When Madonna appeared on Jonathan Ross1 in one of the best interviews I’ve seen him do, she was trying to prove her credentials as a born again Brit by claming that she liked nothing more than to while away a few pleasant hours in a lovely old English pub2. Thinking he was calling her bluff. He asked her what her favourite bitter3 was. “I’m quite partial to a pint of Timothy Taylor” came the reply. Wossy4 thought she had just made something up to save face, but the next day a newspaper found out that Timothy Taylor did indeed exist and was made by a small brewery in West Yorkshire. Subsequently a few pubs here in the South East have started to stock it and I’ve found that I have something in common with Mrs Richie, I like the stuff too.
This evening Ray and I must have been having some kind of argument (we can’t remember, the Timmy Taylor has kicked in in between) because she ran off round to the North Pole, one of our locals. The argument (and remember we’re not really sure if there was one) can’t have been that serious because she called 5 minutes later to tell me that the North Pole now sells TT.
Ray is gregarious almost to a fault. When I arrived at the pub she was already entertaining one of the locals, Dave, who in turn was entertaining her with a virtuosic display of cockney rhyming slang5. Now strictly speaking, because I was born within the sound of the Bow Bells, I’m a cockney, but my parents hammered out any trace of a local dialect when I was young by sending me to elocution lessons. That’s right, I’m a Londoner born and bred, but I cannot do a London accent! Nonetheless I managed to teach him “It’s all gone Pete Tong”6.
Dave, it turns out, is a builder/decorator who works with other builders/decorators on rather high end projects some as the National Galery and Very Rich People’s Homes. He explained to us (in ever shortening loops, the more he had to drink) that he’s “not cheap, but we’ll give you the date that we’ll turn up and we’ll be there on that day. We’ll give you a schedule and we’ll stick to it and we’ll give you a quote and that’s the price you’ll pay”. For some reason we believe him, so we explain what it is that we’re trying to do and arrange to have him round to take a look. He did, after all, paint a large mural at the end of a cul-de-sac just near the North Pole.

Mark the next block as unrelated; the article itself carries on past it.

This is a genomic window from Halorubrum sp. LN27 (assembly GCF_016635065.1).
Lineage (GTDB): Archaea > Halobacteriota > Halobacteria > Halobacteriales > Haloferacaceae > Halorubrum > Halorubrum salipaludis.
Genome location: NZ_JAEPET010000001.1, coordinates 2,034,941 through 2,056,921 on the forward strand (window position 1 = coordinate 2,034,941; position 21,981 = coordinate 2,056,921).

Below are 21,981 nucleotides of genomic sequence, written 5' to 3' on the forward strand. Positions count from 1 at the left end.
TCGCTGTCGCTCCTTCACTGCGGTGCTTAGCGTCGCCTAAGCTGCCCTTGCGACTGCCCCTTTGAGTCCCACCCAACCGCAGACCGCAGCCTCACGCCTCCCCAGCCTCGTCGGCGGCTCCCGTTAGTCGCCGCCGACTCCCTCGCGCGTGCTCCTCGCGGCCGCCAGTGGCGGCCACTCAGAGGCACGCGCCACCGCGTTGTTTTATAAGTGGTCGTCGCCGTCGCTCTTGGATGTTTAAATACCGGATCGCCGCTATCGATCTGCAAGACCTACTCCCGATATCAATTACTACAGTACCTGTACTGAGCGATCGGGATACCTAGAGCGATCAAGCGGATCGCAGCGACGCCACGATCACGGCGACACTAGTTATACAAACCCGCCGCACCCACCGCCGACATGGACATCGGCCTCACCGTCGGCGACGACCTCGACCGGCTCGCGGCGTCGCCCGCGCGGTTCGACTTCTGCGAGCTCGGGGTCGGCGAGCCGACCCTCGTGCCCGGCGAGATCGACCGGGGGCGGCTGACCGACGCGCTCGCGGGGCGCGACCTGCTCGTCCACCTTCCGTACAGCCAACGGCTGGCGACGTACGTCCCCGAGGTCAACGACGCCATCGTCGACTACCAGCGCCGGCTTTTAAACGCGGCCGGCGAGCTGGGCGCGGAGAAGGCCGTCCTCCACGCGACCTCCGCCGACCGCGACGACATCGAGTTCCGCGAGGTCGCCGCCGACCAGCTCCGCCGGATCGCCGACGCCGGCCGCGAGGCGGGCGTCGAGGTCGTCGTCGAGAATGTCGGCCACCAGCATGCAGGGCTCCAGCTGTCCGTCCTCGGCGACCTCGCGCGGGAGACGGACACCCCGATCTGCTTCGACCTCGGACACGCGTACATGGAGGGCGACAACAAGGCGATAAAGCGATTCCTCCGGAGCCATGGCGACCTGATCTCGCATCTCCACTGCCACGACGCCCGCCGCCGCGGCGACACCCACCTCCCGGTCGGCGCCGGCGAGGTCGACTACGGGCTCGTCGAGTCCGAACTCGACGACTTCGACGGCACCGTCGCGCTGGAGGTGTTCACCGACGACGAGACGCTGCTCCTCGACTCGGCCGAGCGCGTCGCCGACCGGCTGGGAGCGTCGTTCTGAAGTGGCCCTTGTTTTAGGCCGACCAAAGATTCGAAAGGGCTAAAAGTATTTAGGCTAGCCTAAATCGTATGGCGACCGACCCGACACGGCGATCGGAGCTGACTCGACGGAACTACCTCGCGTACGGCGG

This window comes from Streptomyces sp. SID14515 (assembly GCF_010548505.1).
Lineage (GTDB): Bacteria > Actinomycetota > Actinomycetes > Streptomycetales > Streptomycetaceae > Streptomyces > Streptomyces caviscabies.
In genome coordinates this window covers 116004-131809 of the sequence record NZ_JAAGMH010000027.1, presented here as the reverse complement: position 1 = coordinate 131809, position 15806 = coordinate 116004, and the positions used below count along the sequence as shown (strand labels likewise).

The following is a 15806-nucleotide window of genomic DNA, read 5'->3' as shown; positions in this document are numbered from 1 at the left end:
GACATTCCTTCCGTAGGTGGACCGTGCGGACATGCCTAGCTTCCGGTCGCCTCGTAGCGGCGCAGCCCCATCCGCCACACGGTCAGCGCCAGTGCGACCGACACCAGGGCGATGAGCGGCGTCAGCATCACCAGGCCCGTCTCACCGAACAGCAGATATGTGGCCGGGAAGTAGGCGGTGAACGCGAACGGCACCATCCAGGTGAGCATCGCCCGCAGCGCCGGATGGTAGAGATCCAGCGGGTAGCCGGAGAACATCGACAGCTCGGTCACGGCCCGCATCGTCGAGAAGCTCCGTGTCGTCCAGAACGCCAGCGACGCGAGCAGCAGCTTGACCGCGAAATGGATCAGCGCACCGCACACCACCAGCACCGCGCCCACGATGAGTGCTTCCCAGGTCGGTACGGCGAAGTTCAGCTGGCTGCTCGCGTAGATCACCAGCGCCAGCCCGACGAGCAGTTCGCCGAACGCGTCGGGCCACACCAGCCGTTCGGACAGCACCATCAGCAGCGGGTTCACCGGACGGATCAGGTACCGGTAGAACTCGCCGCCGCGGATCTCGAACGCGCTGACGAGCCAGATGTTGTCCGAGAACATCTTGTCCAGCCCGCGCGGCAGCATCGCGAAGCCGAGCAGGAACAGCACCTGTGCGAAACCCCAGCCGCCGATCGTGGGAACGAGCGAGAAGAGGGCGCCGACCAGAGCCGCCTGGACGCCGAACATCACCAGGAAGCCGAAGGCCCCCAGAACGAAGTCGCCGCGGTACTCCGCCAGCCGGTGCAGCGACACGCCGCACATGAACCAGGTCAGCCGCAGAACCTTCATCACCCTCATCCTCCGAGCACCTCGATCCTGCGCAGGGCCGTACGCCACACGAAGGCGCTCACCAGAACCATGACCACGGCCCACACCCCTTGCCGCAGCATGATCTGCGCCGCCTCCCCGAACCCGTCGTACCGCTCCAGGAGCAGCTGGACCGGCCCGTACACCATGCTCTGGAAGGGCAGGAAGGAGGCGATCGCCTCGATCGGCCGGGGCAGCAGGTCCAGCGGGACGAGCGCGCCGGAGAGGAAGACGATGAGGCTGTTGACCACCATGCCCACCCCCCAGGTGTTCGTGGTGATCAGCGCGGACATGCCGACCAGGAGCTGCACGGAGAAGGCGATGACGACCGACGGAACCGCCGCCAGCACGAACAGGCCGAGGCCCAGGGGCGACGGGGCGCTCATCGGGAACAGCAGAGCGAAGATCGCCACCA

Notes for non UK readers
1 Jonathon Ross is a popular TV presenter with his own chat show, known for being hilarious and making his interviewees look good at the same time.
2 I can confirm that this is (sort of) true. When she and Guy were living in Holland Park, she apparently used to frequent a pub called the Windsor Castle, notable for two VERY low doorways (one is about 4 feet high). A friend of mine was in there once and noticed her in the corner. When she got up to leave about half the pub got up with her, because they were all her security guards.
3 Bitter is what the rest of the world thinks of as “warm, flat beer”. An acquired taste usually guaranteed to turn the stomachs of non Brits, along with Marmite. Strangely Ray has acquired it since she’s been here.
4 Mr Ross makes a feature of the fact that he can’t pronounce his “R”s. A musician friend of mine is terrified of being interviewed by him because he goes out under the name “Ranking Roger”.
5 Cockney slang involves finding a (usually 2 or 3 word) phrase whose last word rhymes with the word you actually want to say, then sometimes only saying the first word of the phrase. So “look” becomes “butcher’s hook”, which is usually reduced to “butcher’s”, as in “Let’s ‘ave a butcher’s”.
6 Pete Tong is a DJ specialising in dance music and his name, when used in the phrase “It’s all gone Pete Tong”, means “wrong”. It’s very modern slang, probably only about 10 years old, so it might not count.
7 (Yes I know there isn’t really a 7, this is completely gratuitous). Isn’t it amazing how quickly the singer James Blunt’s name became rhyming slang?